1. Build the container image with the QEMU/Secure Boot dependencies (note to replace disk, VM size and ISO file name):
docker build -t fedora-qemu -<<DOCKER
FROM fedora
RUN dnf install -y dnf-plugins-core
RUN dnf config-manager --add-repo
RUN dnf install -y edk2.git-ovmf-x64 qemu
RUN dnf install -y swtpm wget
RUN wget -q -O /efivars.fd

echo "#!/bin/bash -ex" >> /
echo '[ ! -e /work/disk.img ] && qemu-img create -f qcow2 "/work/disk.img" 35G' >> /
echo '/usr/bin/qemu-system-x86_64 -drive if=pflash,format=raw,unit=0,file="/usr/share/edk2/ovmf/OVMF_CODE.secboot.fd",readonly=on -drive if=pflash,unit=1,format=raw,file="/efivars.fd" -accel kvm -cpu host -m 8096 -drive file=/work/disk.img,if=none,index=0,media=disk,format=qcow2,id=disk1 -device virtio-blk-pci,drive=disk1,bootindex=0 -boot order=dc -vga virtio -cpu host -smp cores=4,threads=1 -machine q35,smm=on -chardev socket,id=chrtpm,path=/tmp/swtpm-sock -tpmdev emulator,id=tpm0,chardev=chrtpm -device tpm-tis,tpmdev=tpm0 \$@' >> /
RUN chmod +x /
  1. Start a TPM socket:
docker run --privileged --entrypoint swtpm -v $PWD/tpmstate:/tmp --rm -ti fedora-qemu socket --tpmstate dir=/tmp/ --ctrl type=unixio,path=/tmp/swtpm-sock --log level=20 --tpm2

Note: you need to keep the TPM container up and running for the VM to boot. Run the commands below in another terminal window.

  1. Run the container image with the ISO file (replace the iso file name with yours):
# console only
docker run --privileged -v $PWD/tpmstate:/tmp -v $PWD:/work -v /dev/kvm:/dev/kvm --rm -ti fedora-qemu -cdrom /work/kairos-fedora-38-core-amd64-generic-v3.0.0-alpha1.uki.iso -nographic

Note: To stop the QEMU container you can use Ctrl-a x or Ctrl-a c to enter the QEMU console and then quit to exit.

  1. After installation, you can run the container image by booting only with the disk
# console only
docker run --privileged -v $PWD/tpmstate:/tmp -v $PWD:/work -v /dev/kvm:/dev/kvm --rm -ti fedora-qemu -nographic

Note: you need to keep the TPM container up and running for the VM to boot.

Data Encryption

The user-data will be automatically encrypted during installation, along with the OEM and the persistent partition by using the TPM chip and the Trusted Boot mechanism.

Additional partitions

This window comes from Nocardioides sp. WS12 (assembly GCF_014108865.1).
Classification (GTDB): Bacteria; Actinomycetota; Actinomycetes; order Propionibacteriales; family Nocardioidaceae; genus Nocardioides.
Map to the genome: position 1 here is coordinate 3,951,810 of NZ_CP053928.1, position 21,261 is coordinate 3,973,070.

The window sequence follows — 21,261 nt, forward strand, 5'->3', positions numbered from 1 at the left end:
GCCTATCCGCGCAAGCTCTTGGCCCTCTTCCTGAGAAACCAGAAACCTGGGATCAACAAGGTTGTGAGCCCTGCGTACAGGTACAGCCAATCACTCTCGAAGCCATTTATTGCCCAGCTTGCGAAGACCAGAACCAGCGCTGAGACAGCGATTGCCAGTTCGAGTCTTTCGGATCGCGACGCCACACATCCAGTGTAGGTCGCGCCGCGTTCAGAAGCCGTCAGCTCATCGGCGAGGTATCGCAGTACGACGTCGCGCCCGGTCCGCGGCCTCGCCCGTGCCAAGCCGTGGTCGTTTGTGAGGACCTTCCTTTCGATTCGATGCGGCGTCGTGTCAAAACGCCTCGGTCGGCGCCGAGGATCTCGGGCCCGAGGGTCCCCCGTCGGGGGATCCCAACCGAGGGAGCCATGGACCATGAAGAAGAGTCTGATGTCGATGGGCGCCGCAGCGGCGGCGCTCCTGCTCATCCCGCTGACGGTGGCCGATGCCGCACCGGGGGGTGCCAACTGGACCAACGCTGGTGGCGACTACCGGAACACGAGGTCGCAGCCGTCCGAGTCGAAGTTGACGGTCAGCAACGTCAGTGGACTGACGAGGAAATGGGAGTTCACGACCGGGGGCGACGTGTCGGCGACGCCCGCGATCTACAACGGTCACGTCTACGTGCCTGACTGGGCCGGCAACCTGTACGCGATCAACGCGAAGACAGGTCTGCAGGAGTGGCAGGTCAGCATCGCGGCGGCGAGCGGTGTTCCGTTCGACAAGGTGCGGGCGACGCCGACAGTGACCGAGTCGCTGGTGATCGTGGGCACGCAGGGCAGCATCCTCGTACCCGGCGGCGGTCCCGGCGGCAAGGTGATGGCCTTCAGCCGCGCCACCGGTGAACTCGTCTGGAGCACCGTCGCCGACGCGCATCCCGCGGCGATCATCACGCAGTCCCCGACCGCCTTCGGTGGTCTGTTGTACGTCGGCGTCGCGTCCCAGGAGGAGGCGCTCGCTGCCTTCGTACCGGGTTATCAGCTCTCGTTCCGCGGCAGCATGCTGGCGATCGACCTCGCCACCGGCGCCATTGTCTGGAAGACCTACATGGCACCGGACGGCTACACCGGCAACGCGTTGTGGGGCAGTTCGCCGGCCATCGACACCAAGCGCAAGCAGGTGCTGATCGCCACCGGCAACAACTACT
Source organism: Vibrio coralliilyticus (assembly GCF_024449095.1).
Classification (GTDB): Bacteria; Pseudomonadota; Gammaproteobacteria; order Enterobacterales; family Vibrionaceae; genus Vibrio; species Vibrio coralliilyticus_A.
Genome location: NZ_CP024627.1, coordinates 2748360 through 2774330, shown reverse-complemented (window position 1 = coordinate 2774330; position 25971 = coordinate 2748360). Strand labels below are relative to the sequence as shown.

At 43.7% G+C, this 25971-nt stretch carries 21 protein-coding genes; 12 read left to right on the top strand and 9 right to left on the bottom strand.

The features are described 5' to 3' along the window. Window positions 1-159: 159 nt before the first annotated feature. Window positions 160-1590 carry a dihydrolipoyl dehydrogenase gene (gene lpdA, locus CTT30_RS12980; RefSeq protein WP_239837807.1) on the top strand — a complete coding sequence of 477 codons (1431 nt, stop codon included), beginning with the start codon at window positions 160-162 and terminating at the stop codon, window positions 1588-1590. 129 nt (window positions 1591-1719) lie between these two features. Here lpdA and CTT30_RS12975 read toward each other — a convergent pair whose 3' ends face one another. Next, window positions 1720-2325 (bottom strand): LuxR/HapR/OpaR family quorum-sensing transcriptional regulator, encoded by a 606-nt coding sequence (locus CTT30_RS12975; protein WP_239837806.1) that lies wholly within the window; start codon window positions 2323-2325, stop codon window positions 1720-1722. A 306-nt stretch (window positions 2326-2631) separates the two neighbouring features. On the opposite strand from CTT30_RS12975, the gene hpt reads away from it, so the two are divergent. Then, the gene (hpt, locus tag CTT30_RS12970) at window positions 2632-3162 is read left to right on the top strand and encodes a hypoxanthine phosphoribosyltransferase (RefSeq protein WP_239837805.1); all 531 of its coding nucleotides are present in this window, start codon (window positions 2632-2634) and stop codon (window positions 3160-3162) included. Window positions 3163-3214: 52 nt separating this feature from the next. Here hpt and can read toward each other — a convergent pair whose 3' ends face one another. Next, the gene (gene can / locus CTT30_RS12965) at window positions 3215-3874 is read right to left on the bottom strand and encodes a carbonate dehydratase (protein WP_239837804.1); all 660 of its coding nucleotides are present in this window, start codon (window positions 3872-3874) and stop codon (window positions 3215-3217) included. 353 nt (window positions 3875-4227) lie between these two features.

Additional partitions can be encrypted and specified as part of the cloud-config used during the installation process, for example:

    - name: second_partition
      size: 100
      fs: ext2
      label: PARTITION_TWO

A full example can be:

  device: "auto" # Install to the biggest drive
  auto: true    # Enables auto installation
      size: 500 # Set persistent partition to 500MB (otherwise takes the whole disk)
    - name: second_partition
      size: 100
      fs: ext2
      label: PARTITION_TWO


Mount partitions after install

/oem and /usr/local can be mounted after installation to prepare content before first-boot.

# Note: replace /dev/vda2 with the oem partition location (see with `blkid`)
# [root@ ~]# blkid 
# /dev/sr0: BLOCK_SIZE="2048" UUID="2024-02-05-17-00-05-00" LABEL="UKI_ISO_INSTALL" TYPE="iso9660"
# /dev/vda2: UUID="8bfa06f9-ca4f-56dc-90c9-49cf20f4f45e" TYPE="crypto_LUKS" PARTLABEL="oem" PARTUUID="63deb673-ec99-46f6-9cb6-8399315e4f19"
# /dev/vda3: UUID="85c39d0f-4867-5227-8334-f5eec606d9eb" TYPE="crypto_LUKS" PARTLABEL="persistent" PARTUUID="d01d9b51-d61a-4b7e-bb1a-8af5c212a213"
# /dev/vda1: LABEL_FATBOOT="COS_GRUB" LABEL="COS_GRUB" UUID="1C4C-97AA" BLOCK_SIZE="512" TYPE="vfat" PARTLABEL="efi" PARTUUID="6e42d80e-d67a-462b-b99c-2c1b5dda91cf"
# /dev/mapper/oem: LABEL="COS_OEM" UUID="d10fc63d-9387-442c-9db8-a00e081858ec" BLOCK_SIZE="1024" TYPE="ext4"

# Mount OEM
/usr/lib/systemd/systemd-cryptsetup attach oem /dev/vda2 - tpm2-device=auto
mount /dev/mapper/oem /oem

# Mount persistent
/usr/lib/systemd/systemd-cryptsetup attach persistent /dev/vda3 - tpm2-device=auto
mount /dev/mapper/persistent /usr/local

To mount /oem and /usr/local after install you can also manually call kcrypt unlock-all. However this isn’t supported yet.

Last modified February 23, 2024: Reduce sizes and remove warnings (0e183ae)